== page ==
Kirk D. Vester Plaintiff-Appellant
Daniel Hallock, in his Official Capacity Defendant-Appellee
Submitted: June 7, 2017
from United States District Court for the District of
Nebraska - Omaha
WOLLMAN, ARNOLD, and GRUENDER, Circuit Judges.
GRUENDER, Circuit Judge.
Vester appeals the district court's grant of summary
judgment as to his excessive-force claim against Deputy
Sheriff Daniel Hallock. Vester argues that Hallock's use
of an "arm bar technique" was objectively
unreasonable and that he is therefore not entitled to
qualified immunity. Having jurisdiction under 28 U.S.C.
§ 1291, we affirm.
30, 2013, Hallock was dispatched to the 101 Bar & Grill
in Hadar, Nebraska, in response to a report that a man had
threatened to stab several patrons with a knife. The
dispatcher advised Hallock that the suspect had been disarmed
but warned that he had threatened to get another knife from
his car. Hallock was also told that the man drove a black
1997 Chevy Camaro.
minutes later, Hallock arrived at the scene and discovered
Vester, who matched the suspect's description, sitting in
a black Camaro outside the bar. Hallock ordered Vester to get
out of the vehicle five times before he finally complied.
Hallock then issued three separate commands for Vester to get
on either the ground or his knees. Vester ignored these
instructions, instead opting to turn his back to Hallock and
place his hands on the car. Concerned that Vester might have
a weapon, Hallock wanted to get him to the ground, as his
experience suggested that it would be safer to disarm him in
a prone position. Accordingly, Hallock approached Vester from
behind, seized his right arm, and used the arm-bar technique
to take him swiftly to the ground. Vester was unable to use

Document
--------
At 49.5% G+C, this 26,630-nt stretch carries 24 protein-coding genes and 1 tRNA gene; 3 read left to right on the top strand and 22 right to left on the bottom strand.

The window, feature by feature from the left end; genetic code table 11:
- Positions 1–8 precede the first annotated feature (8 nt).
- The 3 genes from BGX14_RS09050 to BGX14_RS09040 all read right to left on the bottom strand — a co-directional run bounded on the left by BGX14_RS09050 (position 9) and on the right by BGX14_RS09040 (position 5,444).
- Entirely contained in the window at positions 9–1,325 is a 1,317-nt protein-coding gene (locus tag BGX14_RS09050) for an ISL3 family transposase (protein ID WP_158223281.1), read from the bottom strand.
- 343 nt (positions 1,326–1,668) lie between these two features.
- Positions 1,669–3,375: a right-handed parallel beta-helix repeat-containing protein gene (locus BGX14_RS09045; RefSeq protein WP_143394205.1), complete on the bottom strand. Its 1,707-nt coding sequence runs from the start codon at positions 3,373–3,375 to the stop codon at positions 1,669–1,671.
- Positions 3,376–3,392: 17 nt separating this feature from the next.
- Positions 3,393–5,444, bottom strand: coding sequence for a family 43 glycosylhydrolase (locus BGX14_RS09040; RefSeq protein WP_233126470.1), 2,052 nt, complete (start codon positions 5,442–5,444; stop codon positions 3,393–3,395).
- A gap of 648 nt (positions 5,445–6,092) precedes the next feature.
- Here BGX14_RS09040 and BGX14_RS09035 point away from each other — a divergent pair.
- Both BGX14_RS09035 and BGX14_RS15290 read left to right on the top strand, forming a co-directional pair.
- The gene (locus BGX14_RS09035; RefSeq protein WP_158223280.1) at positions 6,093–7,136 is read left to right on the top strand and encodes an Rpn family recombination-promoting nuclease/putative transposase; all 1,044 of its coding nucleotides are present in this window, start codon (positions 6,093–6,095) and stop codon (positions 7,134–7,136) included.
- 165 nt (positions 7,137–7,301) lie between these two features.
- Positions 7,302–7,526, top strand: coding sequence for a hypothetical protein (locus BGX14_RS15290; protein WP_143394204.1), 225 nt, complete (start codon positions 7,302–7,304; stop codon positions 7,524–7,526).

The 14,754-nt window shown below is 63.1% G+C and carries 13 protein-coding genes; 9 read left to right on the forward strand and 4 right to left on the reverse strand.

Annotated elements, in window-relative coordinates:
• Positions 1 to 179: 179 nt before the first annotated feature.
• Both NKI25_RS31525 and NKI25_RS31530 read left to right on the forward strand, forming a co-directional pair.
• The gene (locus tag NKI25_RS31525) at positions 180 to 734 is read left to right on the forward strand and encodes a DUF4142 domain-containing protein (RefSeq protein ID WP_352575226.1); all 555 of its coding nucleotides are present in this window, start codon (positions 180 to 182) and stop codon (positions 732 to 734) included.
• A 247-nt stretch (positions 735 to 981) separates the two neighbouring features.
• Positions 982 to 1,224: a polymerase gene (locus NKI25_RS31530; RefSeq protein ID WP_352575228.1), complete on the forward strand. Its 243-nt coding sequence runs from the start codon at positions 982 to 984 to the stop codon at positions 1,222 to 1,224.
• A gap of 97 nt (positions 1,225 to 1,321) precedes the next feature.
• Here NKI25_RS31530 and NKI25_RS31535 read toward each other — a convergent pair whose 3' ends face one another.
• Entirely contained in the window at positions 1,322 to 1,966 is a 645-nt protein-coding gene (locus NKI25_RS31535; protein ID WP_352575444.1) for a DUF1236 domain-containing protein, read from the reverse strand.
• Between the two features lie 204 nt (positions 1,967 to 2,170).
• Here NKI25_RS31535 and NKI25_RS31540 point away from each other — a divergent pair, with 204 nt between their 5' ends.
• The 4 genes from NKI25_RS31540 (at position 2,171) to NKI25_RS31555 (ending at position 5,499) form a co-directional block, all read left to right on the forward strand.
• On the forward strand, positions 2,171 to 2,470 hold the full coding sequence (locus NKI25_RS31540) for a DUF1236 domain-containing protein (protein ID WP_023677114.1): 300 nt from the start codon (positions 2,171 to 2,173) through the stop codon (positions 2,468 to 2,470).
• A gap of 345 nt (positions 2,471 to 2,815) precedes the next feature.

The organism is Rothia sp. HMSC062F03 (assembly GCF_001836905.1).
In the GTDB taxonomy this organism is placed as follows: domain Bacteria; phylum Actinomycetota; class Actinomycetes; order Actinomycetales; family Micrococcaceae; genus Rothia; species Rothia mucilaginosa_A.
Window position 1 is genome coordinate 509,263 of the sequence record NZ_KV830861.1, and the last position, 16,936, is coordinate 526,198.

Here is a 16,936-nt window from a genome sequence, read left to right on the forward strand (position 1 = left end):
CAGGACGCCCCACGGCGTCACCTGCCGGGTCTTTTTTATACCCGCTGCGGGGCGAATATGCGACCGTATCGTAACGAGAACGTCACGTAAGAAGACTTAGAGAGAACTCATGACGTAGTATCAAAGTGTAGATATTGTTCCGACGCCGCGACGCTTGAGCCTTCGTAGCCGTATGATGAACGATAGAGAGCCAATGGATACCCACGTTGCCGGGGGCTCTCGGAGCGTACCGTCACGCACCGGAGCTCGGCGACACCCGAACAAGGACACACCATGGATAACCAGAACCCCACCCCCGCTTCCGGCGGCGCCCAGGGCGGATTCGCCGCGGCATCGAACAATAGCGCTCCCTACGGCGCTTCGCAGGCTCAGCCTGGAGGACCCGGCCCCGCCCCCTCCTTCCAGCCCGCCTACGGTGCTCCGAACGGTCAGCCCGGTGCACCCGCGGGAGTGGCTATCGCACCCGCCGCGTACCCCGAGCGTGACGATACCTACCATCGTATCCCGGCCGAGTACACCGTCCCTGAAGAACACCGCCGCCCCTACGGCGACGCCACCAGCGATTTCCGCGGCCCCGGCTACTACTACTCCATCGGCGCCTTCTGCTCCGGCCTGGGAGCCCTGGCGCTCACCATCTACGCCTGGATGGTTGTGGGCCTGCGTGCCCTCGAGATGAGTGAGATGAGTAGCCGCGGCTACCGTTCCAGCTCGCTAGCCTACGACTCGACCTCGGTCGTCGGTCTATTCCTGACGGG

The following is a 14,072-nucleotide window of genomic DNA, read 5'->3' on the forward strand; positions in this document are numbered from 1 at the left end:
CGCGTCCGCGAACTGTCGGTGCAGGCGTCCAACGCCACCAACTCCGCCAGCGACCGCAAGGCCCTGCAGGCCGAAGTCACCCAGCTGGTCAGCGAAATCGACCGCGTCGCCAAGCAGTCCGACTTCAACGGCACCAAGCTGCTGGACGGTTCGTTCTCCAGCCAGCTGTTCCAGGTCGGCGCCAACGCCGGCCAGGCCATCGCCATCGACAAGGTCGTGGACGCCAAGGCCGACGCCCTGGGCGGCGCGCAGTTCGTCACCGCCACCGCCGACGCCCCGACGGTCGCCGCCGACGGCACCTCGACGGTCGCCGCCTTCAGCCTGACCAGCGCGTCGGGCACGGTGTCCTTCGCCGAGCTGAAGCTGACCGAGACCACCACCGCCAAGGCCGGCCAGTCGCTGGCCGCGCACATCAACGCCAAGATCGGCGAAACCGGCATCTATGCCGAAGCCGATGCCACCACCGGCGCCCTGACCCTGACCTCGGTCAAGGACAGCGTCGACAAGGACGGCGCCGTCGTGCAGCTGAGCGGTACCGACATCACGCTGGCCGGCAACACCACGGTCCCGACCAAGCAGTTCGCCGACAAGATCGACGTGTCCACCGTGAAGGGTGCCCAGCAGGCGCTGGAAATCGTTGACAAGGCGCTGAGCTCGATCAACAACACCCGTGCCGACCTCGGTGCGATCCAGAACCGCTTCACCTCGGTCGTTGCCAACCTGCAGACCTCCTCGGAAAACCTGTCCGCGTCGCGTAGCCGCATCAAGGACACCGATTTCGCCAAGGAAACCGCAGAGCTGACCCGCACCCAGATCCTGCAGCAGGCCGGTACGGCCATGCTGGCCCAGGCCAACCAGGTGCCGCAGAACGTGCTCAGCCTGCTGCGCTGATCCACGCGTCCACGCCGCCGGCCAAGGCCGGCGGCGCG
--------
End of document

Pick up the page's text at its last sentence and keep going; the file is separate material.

his free arm to brace the fall and landed face-first on the
ground, sustaining contusions, abrasions, and lacerations to
his head and hand. After securing Vester, Hallock noticed his
injuries and immediately called for a rescue squad. Vester
was then taken to the emergency room for medical treatment.
subsequently brought the present action under 42 U.S.C.
§ 1983, alleging that Hallock used excessive force to
effect his arrest in violation of the Fourth and Fourteenth
Amendments of the U.S. Constitution. After filing an answer,
Hallock moved for summary judgment based on qualified
immunity. The district court agreed that Hallock was entitled
to qualified immunity and granted his motion for summary
judgment, finding that it was not clearly established that
Vester had a right to be free from Hallock's use of the
arm-bar technique under these circumstances. Vester timely
review a district court's grant of summary judgment
de novo. Bishop v. Glazier, 723 F.3d 957, 960-61
(8th Cir. 2013) (citation omitted). "Summary judgment is
proper if, after viewing the evidence and drawing all
reasonable inferences in the light most favorable to the
nonmovant, no genuine issues of material fact exist and the
movant is entitled to judgment as a matter of law."
Johnson v. Carroll, 658 F.3d 819, 825 (8th Cir.
2011) (citations omitted); Fed.R.Civ.P. 56. Although Vester
identifies several purported factual disputes, the parties
appear to agree as to all material facts, so we read his
argument as one focused on the legal question of whether
Hallock was entitled to qualified immunity. See McKenney
v. Harrison, 635 F.3d 354, 359 (8th Cir. 2011)
("Once the predicate facts are established, the
reasonableness of the official's conduct under the
circumstances is a question of law." (citation
immunity shields government officials from liability for
civil damages and the burdens of litigation insofar as their
conduct does not violate clearly established statutory or
constitutional rights of which a reasonable person would have
known." Id. at 358 (quotation omitted).
"We analyze qualified immunity in two steps: (1) whether
the facts that a plaintiff has alleged . . . make out a
violation of a constitutional right; and (2) whether the
right at issue was clearly established at the time of [the]
defendant's alleged misconduct." Peterson v.
Kopp, 754 F.3d 594, 598 (8th Cir. 2014) (alteration in
original) (quotation omitted). As we recently reaffirmed, for
a right to be clearly established, "[t]he contours of
the right must be sufficiently clear that a reasonable
official would understand that what he is doing violates that
right." Ehlers v. City of Rapid City, 846 F.3d
1002, 1008 (8th Cir. 2017) (alteration in original) (quoting